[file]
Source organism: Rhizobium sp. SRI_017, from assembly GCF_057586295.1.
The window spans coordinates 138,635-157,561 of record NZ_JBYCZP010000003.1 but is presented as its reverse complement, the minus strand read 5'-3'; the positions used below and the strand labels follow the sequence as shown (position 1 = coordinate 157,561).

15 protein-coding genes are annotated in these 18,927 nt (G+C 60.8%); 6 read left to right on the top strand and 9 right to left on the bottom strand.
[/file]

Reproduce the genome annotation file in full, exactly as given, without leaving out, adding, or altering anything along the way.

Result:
Source organism: Rhizobium sp. SRI_017, from assembly GCF_057586295.1.
The window spans coordinates 138,635-157,561 of record NZ_JBYCZP010000003.1 but is presented as its reverse complement, the minus strand read 5'-3'; the positions used below and the strand labels follow the sequence as shown (position 1 = coordinate 157,561).

15 protein-coding genes are annotated in these 18,927 nt (G+C 60.8%); 6 read left to right on the top strand and 9 right to left on the bottom strand.